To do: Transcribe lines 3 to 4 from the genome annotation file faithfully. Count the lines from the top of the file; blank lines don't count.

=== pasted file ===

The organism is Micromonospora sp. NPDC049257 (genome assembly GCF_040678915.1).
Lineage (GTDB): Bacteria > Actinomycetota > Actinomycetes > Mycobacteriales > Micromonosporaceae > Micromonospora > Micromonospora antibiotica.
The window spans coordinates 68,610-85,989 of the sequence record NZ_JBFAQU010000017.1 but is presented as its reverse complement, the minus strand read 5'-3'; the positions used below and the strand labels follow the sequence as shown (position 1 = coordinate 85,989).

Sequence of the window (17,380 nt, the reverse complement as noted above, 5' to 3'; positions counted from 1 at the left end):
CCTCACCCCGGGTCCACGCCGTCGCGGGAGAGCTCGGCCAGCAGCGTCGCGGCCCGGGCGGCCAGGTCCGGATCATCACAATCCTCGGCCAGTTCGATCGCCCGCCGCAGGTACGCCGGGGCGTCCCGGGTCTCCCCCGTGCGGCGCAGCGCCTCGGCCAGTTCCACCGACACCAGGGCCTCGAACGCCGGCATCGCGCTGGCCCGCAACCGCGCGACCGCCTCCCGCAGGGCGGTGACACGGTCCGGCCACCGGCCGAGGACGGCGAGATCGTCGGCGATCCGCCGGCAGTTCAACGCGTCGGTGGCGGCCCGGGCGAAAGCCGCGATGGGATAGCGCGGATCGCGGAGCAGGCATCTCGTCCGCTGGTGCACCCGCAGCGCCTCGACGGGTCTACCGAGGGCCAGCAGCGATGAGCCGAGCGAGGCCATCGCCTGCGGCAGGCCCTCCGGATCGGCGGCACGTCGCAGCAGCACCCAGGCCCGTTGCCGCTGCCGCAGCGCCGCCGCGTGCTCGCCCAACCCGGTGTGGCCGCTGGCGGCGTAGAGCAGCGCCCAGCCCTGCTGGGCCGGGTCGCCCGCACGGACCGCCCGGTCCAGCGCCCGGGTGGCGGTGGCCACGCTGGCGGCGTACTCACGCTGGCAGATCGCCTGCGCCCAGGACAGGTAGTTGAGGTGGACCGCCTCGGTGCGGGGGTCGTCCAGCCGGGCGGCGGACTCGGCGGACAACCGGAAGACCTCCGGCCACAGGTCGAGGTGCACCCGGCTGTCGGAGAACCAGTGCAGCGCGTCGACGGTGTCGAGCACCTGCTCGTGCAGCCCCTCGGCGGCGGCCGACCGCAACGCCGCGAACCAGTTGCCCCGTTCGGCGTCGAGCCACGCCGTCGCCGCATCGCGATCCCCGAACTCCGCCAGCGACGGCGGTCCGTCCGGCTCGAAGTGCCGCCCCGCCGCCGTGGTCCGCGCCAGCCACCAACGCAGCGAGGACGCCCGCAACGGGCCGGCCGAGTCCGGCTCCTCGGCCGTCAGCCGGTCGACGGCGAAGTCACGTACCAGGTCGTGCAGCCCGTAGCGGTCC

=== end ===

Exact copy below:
The window spans coordinates 68,610-85,989 of the sequence record NZ_JBFAQU010000017.1 but is presented as its reverse complement, the minus strand read 5'-3'; the positions used below and the strand labels follow the sequence as shown (position 1 = coordinate 85,989).

Sequence of the window (17,380 nt, the reverse complement as noted above, 5' to 3'; positions counted from 1 at the left end):